A few weeks ago I was asked, for the first time ever, to referee an article for a journal called Classical and Quantum Gravity. For those of you outside the immediate realm of science and scientific research, being a referee means that you are given an article which was submitted to a journal and are asked to report back on its content: is it worth being published? how can it be made better? You become a guardian of science. Someone out there thinks you're good enough to know if this particular article is worth being published, and they respect your opinion (to a certain extent, obviously). You (and sometimes a second independent referee) become responsible for what scientific research is printed. That's a big responsibility.
Being asked to play such a crucial role in the scientific process was incredibly emotional for me: I went from being incredulous (me? really??) to being very flattered (they must like something I did!) to being terrified (what if I screw it up??) to finally accepting that everyone must feel this way at first, so why not give it a go?
After having written the report and having made my recommendations, I find that I've learned a lot. I felt that I was really capable of fulfilling this role and that I did in fact help to make an article a bit better.
Does this mean that I'm a real scientist now? Who knows?
Image: Heimdall, Guardian of the Rainbow Bridge to Asgard, http://en.wikipedia.org/wiki/Heimdall_(comics)
What a busy month! One may have guessed by now that I apply for a lot of travel grants. This is a must right now in the UK, and if I'm not mistaken, a must in pretty much every research institute in the world at this particular moment in time. Travel is expensive, and getting funding from outside your group can be key to attending more conferences.
In this spirit, I applied for the Moreton Travel Award (this year one could apply for a maximum of £650) and was awarded £620 to attend the International Pulsar Timing Array Conference in Krabi, Thailand. This is awarded by the School of Physics and Astronomy at the University of Birmingham.
Due to the vast expense of this particular conference (mostly just getting to Thailand is expensive, staying there is rather cheap!), I also applied to the Royal Astronomical Society's (RAS) Research and Grants fund to further offset the cost of this meeting to my group and was awarded £1000.
So far, I have been successful in obtaining the following travel awards: the RAS's Research and Grants Fund, the Institute of Physics', IoP Research Student Conference Fund, the IoP's C. R. Barber Trust Award and Universitas 21 (check if your Uni is a member) and so could you! I strongly encourage physics graduate students in the UK to regularly apply for to these awards. Also, check your College / School / Department for funding to defray the costs of your travels. It looks good on your CV and your group will thank you!
American grad students, you can apply for the APS Physics travel grant for $500! Next deadline is May 20th, so get your buts in gear.
So far I've been able to wrangle £6,970 out of Birmingham's School of Physics and Astronomy (via the Moreton Award), the RAS and the IoP. If I can do it, so can you!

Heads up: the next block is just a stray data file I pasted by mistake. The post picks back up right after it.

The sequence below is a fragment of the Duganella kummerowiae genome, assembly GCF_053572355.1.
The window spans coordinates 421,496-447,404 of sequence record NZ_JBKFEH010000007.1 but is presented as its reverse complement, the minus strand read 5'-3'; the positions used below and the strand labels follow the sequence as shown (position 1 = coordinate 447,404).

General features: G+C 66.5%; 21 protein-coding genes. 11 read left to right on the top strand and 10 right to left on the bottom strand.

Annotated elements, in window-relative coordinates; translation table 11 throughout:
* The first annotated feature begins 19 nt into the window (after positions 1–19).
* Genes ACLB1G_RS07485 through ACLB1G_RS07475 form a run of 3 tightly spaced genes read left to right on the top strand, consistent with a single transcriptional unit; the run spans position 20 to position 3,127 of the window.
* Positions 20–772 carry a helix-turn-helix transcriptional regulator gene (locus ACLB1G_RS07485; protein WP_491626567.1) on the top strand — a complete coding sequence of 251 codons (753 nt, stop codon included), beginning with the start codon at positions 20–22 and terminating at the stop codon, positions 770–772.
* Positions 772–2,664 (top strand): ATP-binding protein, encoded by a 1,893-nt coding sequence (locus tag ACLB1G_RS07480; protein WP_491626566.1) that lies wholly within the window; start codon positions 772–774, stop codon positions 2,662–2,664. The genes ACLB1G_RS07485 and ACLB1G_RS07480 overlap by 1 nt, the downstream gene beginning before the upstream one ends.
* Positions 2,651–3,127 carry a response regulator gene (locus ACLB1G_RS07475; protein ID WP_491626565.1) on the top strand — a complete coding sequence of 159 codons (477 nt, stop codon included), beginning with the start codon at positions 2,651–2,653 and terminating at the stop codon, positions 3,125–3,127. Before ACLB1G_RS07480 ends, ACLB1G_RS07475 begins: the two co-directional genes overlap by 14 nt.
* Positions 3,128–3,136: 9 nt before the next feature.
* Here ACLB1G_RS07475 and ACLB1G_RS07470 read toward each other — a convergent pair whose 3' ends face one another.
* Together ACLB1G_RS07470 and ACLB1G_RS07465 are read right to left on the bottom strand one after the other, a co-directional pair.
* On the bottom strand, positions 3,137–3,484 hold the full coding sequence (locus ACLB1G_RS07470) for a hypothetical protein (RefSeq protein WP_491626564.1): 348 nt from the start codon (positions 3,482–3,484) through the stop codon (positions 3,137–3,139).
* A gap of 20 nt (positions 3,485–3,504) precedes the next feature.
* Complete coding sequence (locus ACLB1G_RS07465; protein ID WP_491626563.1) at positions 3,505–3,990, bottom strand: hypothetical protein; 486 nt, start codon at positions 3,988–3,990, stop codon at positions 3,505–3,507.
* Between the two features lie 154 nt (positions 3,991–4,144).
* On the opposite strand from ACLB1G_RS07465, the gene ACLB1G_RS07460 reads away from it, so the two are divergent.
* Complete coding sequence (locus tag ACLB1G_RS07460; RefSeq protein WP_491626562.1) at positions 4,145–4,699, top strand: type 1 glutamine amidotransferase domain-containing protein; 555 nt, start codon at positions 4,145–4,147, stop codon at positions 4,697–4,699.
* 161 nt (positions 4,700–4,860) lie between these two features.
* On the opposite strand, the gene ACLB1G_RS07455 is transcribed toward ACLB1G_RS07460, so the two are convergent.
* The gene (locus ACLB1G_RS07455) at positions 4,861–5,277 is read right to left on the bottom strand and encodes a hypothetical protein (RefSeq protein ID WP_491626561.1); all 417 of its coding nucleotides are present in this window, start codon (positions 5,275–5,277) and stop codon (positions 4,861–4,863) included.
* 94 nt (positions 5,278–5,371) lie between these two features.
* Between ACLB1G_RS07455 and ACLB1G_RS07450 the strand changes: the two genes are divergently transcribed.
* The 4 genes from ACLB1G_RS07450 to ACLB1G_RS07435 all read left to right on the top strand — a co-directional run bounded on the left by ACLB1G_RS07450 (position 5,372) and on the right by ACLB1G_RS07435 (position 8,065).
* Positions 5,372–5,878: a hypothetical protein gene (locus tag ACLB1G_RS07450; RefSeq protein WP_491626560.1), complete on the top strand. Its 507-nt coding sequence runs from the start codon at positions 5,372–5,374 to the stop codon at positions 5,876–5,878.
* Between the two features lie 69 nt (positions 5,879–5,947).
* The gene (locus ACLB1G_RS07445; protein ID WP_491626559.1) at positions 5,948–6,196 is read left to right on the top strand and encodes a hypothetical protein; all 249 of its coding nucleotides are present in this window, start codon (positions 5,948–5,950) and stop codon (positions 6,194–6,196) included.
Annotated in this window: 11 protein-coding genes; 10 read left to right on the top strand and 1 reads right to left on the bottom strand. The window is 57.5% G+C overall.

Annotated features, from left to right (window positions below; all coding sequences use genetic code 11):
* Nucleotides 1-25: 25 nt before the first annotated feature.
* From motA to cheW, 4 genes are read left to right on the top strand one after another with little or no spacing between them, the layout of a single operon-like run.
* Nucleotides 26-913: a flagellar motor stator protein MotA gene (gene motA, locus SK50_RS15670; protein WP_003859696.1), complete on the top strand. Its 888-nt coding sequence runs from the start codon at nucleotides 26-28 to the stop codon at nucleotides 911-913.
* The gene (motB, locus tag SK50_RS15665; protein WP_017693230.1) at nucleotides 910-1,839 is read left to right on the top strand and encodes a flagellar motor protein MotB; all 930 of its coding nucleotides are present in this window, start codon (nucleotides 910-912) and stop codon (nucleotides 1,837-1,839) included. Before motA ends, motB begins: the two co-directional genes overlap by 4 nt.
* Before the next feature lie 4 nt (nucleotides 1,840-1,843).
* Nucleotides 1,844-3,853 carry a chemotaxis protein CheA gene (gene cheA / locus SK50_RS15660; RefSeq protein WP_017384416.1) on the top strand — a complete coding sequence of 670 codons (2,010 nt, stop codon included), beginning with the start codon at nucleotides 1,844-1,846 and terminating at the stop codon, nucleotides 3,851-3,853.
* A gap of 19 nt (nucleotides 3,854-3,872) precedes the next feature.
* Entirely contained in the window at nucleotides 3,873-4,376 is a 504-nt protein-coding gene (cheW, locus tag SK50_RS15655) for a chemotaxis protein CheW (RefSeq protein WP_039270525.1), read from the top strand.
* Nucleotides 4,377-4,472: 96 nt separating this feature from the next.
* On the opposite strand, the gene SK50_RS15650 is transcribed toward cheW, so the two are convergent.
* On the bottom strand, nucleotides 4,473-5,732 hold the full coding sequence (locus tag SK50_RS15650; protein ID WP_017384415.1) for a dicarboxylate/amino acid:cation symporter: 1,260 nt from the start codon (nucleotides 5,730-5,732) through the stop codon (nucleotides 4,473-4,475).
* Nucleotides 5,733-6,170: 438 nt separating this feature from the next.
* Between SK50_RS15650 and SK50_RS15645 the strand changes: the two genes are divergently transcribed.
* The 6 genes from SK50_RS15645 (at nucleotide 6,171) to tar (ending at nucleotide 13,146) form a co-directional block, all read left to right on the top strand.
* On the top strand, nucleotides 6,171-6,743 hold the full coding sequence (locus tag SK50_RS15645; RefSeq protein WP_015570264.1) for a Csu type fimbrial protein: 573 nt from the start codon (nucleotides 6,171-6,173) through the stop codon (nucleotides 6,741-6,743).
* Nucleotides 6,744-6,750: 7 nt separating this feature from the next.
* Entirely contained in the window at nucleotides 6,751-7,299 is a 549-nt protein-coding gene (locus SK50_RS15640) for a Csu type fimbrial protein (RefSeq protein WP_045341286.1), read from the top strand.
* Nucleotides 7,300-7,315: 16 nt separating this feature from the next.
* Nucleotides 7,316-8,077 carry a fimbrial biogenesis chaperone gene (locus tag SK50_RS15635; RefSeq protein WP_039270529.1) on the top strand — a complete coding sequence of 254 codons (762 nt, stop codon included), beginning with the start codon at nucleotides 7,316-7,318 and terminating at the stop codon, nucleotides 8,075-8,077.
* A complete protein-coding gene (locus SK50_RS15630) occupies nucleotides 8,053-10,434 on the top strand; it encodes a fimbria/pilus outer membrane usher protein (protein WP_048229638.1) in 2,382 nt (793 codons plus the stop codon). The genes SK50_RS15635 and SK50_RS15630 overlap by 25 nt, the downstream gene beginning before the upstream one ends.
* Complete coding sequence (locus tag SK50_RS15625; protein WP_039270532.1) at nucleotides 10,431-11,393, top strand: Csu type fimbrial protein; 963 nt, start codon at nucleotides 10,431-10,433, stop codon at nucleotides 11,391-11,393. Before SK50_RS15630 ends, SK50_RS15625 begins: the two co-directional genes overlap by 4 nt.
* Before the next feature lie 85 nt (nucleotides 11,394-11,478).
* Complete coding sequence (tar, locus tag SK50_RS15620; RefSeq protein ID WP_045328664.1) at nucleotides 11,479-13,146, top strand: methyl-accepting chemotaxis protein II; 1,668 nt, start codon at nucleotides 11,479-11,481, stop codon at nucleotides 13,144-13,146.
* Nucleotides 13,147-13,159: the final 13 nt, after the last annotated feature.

In March, I put together an application to work with Prof. Ingrid Stairs at the University of British Columbia in Vancouver, Canada. We proposed to do further tests of General Relativity with either the double pulsar system or a pulsar-white dwarf system.
As I've just found out that my application was successful (hurrah!) I'll be going to UBC in January 2014 to carry out this research.
If you're a researcher on the Canadian or American west coast, I may be able to pay you a visit/give a talk at your institute while I'm over. Let me know if you're interested! I plan on sh
Great news! I've been asked to teach the engineering section of Math Matters again this fall. That means I'll be back in Ottawa in late August/early September to teach the course at Carleton University.
Further to the new teaching assignment, I've been asked to give a talk in the Physics Department at Carleton on my gravitational wave work. I'm really looking forward to giving a talk to my former professors on my research :D
On Thursday the 25th of April 2013 technical companies, research- and educational institutes will opened their doors to young girls aged 10-15 years in order to awaken their interest in science and technology. During Girlsday, organized annually by VHTO, more than 8,000 girls discovered the world of science, technology and IT. On Thursday morning Princess Máxima officially launched Girlsday in the presence of the minister of Education at the independent research organisation TNO-the Hague.
I was invited to participate in Girls Day 2013, via Skype, at ASTRON (Netherlands Institute for Radio Astronomy) in the Netherlands. My role in this was to chat with 2 pairs of young ladies for an hour on Skype and to tell them about my work in astronomy. They were also encouraged to ask personal questions (not too personal! i.e. are you married, have kids, how old are you) so that the girls would see the astronomers as real people. I was very happy to answer their questions, and they indeed seemed to be very interested in my personal life over my career, but think this is normal for 13 year olds!
It was a great opportunity to inspire a new generation of scientists and I hope the girls had as much fun as I did :)